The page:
A 2012 study reports that in every 350 to 400 births, there is one pair of identical twins. In a school of 850 people, the statistic speaks for itself. We are bound to have at least one pair of identical twins, and as it turns out, CHS sophomores Madison and Maisy Bockus have lived with the pleasure of sharing the same DNA since birth, and the sisters report that fate couldn’t have worked out any better.
“I love being twins,” Madison says without hesitation.
“Best thing that ever happened,” Maisy adds.
When asked to name a best friend, the sisters pause a beat, look at each other and laugh simultaneously, affirming a fundamental connection already obvious to any bystander. With the Bockus twins, the theories of twin telepathy seem more than plausible.
Months before their daughters were born, Dan and Alison Bockus attended a routine ultrasound just to discover they were only prepared for half of what they would now need.
“The doctor said, ‘There’s two.’ We said, ‘Two what? Two arms, two legs?’ ‘No, two!’” Alison reminisces. “[It was] inconceivable to us. We were in shock for days.”
Maisy and Madison, named after singer Mazzy Star and the Elmore James song “Madison Blues,” respectively, have similarities beyond appearance. The twins are in sync, with shared hobbies and friends.
“Every time we come home from school, we either dance together or do acro-yoga together,” Maisy explains. “It’s like our homework break.”
Acrobatic yoga, according to the twins, typically features one partner to provide the strength while the other uses flexibility and agility to maximize possible positions. But the identical physical attributes of Maisy and Madison leave the sport to balance and trust.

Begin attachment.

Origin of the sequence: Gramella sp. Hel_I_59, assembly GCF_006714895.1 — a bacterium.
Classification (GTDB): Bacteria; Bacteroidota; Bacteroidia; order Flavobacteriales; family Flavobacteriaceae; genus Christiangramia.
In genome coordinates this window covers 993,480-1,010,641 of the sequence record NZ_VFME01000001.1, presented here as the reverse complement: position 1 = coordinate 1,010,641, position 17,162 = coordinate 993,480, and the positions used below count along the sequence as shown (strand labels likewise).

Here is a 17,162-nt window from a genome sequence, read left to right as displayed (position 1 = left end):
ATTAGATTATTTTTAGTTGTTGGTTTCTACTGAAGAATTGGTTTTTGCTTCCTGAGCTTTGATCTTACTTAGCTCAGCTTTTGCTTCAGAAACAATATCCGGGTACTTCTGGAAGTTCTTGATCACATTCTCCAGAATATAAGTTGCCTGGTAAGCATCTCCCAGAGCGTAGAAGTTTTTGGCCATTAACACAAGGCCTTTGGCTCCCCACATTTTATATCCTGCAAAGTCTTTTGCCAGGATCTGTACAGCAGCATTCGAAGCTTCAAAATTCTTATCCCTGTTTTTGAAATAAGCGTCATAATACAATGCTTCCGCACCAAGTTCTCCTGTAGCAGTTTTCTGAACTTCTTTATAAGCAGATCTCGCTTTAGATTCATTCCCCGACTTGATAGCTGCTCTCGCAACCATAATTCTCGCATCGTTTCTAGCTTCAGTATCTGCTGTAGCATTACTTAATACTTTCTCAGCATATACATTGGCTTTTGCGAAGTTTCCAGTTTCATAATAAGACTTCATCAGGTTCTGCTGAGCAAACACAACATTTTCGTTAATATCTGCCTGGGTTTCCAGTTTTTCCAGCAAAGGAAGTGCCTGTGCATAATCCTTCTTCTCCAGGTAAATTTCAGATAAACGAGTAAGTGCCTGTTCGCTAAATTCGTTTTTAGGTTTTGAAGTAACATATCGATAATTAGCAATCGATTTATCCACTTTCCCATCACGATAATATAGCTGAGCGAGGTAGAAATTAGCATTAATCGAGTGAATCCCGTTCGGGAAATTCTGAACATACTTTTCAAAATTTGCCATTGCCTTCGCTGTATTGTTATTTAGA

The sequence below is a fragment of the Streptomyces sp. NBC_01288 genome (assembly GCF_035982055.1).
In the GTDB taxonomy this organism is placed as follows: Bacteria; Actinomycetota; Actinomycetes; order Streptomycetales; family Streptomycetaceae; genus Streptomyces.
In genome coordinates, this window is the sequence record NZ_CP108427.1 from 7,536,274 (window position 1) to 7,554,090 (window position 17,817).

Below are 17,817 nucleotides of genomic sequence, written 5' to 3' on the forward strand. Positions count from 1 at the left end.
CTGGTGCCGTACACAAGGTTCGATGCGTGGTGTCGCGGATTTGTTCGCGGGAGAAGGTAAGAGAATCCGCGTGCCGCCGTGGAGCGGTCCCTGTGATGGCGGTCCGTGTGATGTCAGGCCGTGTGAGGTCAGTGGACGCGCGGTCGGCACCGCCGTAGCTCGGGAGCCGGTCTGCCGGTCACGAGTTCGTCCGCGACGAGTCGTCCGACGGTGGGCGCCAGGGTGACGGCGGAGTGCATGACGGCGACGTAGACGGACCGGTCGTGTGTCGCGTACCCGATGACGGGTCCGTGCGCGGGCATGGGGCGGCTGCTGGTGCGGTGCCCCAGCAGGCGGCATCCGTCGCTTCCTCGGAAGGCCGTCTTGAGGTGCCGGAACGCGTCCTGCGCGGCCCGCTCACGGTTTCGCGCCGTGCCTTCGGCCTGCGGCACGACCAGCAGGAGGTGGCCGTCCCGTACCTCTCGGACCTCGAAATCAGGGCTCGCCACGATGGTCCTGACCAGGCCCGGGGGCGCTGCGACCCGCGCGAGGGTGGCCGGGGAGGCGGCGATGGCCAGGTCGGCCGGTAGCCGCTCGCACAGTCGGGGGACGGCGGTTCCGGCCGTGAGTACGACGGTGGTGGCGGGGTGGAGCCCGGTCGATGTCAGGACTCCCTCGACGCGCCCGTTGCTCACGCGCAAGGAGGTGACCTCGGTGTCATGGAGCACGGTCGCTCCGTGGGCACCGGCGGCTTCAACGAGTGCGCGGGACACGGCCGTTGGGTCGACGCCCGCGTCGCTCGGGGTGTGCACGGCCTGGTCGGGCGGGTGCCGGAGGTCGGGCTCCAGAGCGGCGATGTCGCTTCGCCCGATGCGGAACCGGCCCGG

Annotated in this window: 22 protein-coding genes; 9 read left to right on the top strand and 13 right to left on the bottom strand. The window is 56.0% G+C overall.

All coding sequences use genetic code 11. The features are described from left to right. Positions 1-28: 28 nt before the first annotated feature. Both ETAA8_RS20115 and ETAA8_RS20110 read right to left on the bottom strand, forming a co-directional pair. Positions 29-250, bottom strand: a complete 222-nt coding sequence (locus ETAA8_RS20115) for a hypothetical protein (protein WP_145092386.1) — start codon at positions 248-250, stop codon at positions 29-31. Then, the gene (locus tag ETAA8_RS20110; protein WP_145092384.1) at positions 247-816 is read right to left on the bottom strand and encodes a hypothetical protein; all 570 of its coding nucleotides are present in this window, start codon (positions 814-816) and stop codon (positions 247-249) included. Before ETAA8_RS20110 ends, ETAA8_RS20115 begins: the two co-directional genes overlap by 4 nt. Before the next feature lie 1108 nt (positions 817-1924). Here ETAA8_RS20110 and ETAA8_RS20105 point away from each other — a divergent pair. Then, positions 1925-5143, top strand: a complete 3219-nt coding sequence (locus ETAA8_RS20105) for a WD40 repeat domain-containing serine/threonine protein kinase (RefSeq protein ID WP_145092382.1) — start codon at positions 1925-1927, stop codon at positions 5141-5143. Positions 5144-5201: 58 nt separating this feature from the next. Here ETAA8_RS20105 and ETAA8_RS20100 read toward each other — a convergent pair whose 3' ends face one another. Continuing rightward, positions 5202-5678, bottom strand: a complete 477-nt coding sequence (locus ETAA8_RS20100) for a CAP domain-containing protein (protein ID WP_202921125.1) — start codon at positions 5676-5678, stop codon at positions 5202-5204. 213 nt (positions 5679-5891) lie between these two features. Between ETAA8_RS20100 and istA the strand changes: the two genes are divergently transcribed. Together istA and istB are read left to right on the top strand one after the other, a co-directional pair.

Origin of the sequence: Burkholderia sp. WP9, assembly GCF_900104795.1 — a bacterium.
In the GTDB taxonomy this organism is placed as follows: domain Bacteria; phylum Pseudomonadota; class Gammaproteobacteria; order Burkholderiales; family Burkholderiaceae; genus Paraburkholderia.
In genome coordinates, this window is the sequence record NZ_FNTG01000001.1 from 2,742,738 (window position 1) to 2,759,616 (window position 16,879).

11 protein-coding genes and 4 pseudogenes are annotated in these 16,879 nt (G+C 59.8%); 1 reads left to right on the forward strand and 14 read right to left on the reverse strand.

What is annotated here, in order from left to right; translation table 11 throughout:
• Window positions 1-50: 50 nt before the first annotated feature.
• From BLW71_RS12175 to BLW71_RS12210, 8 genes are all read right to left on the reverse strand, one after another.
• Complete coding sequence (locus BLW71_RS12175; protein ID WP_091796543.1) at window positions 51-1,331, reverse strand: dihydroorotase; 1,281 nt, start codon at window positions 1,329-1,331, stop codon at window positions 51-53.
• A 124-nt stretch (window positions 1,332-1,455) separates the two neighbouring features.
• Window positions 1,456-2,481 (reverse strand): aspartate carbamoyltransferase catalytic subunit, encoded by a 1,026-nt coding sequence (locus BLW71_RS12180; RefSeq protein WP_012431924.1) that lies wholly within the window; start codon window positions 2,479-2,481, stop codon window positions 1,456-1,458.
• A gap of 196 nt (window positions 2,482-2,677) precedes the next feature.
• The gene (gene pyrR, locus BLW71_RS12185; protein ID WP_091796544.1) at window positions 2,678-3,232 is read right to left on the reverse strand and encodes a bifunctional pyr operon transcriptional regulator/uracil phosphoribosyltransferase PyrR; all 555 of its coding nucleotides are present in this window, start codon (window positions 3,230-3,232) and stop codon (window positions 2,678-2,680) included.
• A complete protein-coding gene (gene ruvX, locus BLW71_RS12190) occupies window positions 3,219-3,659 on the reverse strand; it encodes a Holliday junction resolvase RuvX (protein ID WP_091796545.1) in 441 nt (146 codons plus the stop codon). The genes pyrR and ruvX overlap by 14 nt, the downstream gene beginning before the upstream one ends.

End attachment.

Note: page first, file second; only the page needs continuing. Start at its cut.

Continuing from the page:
“Acro-yoga usually ends up with the two of us on the floor laughing and crying together,” Madison chuckles.
In addition to acro-yoga, the Bockus twins are skilled on aerial silks, the sport and art they’ve learned to master at a summer camp for years.
Aerial silks consist of a gigantic strip of silk, ranging anywhere from 10 to 50 feet tall, hanging from the ceiling. The acrobat, or in this case, acrobats, use a combination of strength, grace and agility to navigate the slippery fabric and create an aesthetically pleasing performance.
“We just began to realize that we can combine our skills [on the silks] and make it cooler when we lift each other up, which is difficult but possible,” Maisy points out.
The twins have been inseparable since before birth, and they don’t plan to stray too far from each other any time soon. Post-graduation, Maisy and Madison plan on instituting a maximum of a two-hour distance between college locations 18 months from now.
“As all siblings do, when we were younger we fought a lot, but now that we’re older, we’ve grown closer and closer and closer,” Madison says.
“I don’t want to leave you!” Maisy exclaims in response.
At this point, the time the twins spend apart is minimal.
“We have a big room connected by a sliding bookcase, so we can share a room or separate it,” Maisy explains. “We usually leave it open because we like to talk all night long.”
Like most siblings, everything is not always so harmonious between the sisters. When the occasional fight breaks out, the bookshelf slams shut. “Our parents are worried when things start falling off the shelves,” Madison laughs lightheartedly.
As their mother puts it, “One is super messy, one is super moody, one is always right and one is always the favorite—I can’t say which is which.”
Despite their differences, Maisy and Madison can never stay mad for too long. The twins explain the phenomenon nicely: “A twin is a lifelong best friend that you know you’ll never be separated from.”
Whether Maisy and Madison are performing a duet, suspended in the air from a billowing strand of silk or talking through the night through the retractable bookshelf, there is no doubt that they are in it together to the end.
While the statistics say identical twins come around once every 400 births, one in a million seems to describe the Bockus twins more accurately.